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Posts Tagged: police brutality

Revisiting and Reinventing the Body: A Conversation with Destiny O. Birdsong

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Destiny O. Birdsong discusses her debut poetry collection, NEGOTIATIONS.

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Black Kids in Space: Afrofuturism and Mainstream Comedy

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We have to lead with our imagination, not with preconceived limitations.

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Racism Is a Reboot: Binging Battlestar Galactica at the End of a World

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It was a new world; it was the same world.

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From the Editors: Election 2020

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Rumpus editors share their thoughts, fears, and concerns around the impending election.

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The World Is on Fire: Living Weapon by Rowan Ricardo Phillips

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A democratic art, the poet says, will take us through. Come November, vote.

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Reclaiming History from the Bigots: Jill Lepore’s This America

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History itself is not so conveniently tidy, and neither is this book.

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Queering the Southern Gothic: A Conversation with Genevieve Hudson

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Genevieve Hudson discusses her debut novel, BOYS OF ALABAMA.

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Hybrid by Nature: A Conversation with Tara Campbell

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Tara Campbell discusses her new book, POLITICAL AF: A RAGE COLLECTION.

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The Rumpus Poetry Book Club Chat with Heather McHugh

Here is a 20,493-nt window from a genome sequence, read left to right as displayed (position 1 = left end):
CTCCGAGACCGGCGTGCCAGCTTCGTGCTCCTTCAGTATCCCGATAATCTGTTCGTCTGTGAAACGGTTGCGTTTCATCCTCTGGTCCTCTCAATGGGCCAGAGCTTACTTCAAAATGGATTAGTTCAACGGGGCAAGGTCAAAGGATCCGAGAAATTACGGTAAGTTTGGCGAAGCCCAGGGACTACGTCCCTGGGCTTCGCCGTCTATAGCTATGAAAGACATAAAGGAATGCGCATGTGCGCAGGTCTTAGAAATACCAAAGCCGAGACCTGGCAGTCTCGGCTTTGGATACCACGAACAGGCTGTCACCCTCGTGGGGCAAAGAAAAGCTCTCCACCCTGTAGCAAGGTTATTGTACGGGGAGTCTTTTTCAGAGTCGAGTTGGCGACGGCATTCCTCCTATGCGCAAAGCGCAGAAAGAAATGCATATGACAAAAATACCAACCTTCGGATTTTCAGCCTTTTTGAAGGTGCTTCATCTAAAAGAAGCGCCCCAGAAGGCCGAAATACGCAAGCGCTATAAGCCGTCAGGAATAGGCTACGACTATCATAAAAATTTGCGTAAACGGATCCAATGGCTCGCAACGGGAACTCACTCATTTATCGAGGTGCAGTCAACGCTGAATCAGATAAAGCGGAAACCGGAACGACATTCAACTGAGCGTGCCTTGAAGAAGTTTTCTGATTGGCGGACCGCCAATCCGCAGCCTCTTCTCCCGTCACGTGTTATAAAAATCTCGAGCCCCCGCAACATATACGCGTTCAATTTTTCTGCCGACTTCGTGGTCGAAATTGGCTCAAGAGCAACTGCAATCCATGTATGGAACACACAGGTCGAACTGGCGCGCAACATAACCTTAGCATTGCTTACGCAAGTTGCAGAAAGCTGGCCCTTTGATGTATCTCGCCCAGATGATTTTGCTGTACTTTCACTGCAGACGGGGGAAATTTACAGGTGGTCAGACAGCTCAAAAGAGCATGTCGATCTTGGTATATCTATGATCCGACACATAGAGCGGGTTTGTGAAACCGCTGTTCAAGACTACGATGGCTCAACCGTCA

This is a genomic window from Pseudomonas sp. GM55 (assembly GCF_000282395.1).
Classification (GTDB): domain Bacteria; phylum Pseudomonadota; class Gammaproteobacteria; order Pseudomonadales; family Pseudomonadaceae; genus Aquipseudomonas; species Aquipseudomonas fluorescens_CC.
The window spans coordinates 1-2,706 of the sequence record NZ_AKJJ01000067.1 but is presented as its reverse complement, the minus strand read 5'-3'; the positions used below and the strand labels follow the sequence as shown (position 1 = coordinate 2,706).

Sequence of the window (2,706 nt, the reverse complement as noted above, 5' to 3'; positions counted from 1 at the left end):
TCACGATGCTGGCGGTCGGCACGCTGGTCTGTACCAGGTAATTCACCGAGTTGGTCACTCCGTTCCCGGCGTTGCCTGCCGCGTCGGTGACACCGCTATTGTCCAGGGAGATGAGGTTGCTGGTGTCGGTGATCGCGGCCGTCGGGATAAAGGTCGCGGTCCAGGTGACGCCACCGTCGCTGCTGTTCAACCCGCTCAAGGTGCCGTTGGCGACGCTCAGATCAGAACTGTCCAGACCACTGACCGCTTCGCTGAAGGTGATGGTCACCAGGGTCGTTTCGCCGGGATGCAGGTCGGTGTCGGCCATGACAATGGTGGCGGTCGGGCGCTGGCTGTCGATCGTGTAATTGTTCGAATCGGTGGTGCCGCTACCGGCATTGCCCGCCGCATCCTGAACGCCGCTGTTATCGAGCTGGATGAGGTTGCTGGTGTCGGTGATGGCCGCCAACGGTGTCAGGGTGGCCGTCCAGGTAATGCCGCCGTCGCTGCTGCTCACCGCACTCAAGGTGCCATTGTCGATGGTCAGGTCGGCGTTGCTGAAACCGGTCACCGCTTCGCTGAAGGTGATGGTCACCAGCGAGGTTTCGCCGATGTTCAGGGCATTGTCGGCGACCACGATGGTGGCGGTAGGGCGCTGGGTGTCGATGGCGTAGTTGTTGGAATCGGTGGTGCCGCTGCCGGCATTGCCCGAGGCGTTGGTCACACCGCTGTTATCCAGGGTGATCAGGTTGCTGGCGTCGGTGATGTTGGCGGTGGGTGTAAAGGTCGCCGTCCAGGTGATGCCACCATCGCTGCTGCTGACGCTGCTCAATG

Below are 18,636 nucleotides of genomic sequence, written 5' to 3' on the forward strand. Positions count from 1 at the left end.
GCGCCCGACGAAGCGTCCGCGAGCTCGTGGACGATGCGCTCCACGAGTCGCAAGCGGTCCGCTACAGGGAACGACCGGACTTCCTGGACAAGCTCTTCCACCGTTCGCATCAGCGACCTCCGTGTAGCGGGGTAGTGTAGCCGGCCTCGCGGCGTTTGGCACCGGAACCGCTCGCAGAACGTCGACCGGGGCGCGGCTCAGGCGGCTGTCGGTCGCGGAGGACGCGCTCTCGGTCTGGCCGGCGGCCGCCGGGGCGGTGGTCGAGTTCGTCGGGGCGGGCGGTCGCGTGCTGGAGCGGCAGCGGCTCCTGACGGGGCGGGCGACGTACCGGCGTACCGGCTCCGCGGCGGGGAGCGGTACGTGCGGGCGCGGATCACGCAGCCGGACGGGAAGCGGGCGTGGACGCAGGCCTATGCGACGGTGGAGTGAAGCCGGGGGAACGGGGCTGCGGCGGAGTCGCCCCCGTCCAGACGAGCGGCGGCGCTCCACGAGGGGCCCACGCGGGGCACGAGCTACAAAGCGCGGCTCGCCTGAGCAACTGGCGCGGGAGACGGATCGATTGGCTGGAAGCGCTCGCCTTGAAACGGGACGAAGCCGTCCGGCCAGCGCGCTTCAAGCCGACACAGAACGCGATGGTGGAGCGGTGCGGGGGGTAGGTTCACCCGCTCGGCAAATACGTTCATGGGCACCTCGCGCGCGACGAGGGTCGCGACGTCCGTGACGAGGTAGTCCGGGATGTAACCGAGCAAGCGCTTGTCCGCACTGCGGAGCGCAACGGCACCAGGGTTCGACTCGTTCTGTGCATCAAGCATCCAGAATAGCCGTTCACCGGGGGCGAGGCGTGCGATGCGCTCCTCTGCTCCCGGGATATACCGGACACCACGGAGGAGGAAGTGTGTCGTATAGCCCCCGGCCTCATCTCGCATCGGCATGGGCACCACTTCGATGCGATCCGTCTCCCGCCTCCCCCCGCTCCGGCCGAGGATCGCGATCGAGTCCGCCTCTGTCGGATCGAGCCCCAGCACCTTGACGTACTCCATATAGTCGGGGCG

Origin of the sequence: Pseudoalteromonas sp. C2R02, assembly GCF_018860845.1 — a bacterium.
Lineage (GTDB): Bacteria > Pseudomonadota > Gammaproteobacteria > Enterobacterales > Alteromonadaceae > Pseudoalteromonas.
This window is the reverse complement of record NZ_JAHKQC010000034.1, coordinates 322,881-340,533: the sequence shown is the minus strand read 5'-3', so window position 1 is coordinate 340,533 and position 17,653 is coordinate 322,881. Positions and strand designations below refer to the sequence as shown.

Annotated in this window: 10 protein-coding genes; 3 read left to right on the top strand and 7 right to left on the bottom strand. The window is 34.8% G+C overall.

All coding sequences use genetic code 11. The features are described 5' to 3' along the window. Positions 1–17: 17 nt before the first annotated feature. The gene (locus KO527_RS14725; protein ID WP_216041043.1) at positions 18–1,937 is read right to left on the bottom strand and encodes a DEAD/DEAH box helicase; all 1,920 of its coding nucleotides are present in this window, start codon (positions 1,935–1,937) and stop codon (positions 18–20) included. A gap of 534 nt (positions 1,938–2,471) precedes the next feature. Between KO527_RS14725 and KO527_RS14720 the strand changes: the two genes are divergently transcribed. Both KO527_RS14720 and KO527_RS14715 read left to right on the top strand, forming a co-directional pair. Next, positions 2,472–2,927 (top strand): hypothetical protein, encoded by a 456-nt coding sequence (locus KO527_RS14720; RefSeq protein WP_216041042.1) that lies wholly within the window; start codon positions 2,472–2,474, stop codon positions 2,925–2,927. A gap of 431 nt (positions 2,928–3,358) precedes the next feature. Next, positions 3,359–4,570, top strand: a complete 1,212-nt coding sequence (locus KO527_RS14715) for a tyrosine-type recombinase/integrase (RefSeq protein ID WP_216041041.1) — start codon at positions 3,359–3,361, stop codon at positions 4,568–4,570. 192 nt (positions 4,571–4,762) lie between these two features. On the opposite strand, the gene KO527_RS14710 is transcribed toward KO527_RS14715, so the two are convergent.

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Heather McHugh discusses her new poetry collection, MUDDY MATTERHORN.

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Arrest Record

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A Black boy, no matter how young, was not a child. He was a future criminal.

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The Blacker the Berry, the Quicker They Shoot

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Fear is real. Pain is real. Loss is real. Suffering is real.

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Stay Free: Your House Will Pay by Steph Cha

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Cha constructs a Los Angeles sharply different from most representations of the city.

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Turning and Turning: Jericho Brown’s The Tradition

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[T]his is a book in direct conversation with literary tradition.

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Racism’s Shadow: A Conversation with Maurice Carlos Ruffin

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Maurice Carlos Ruffin discusses his debut novel, WE CAST A SHADOW.

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The Rumpus Poetry Book Club Chat with Justin Phillip Reed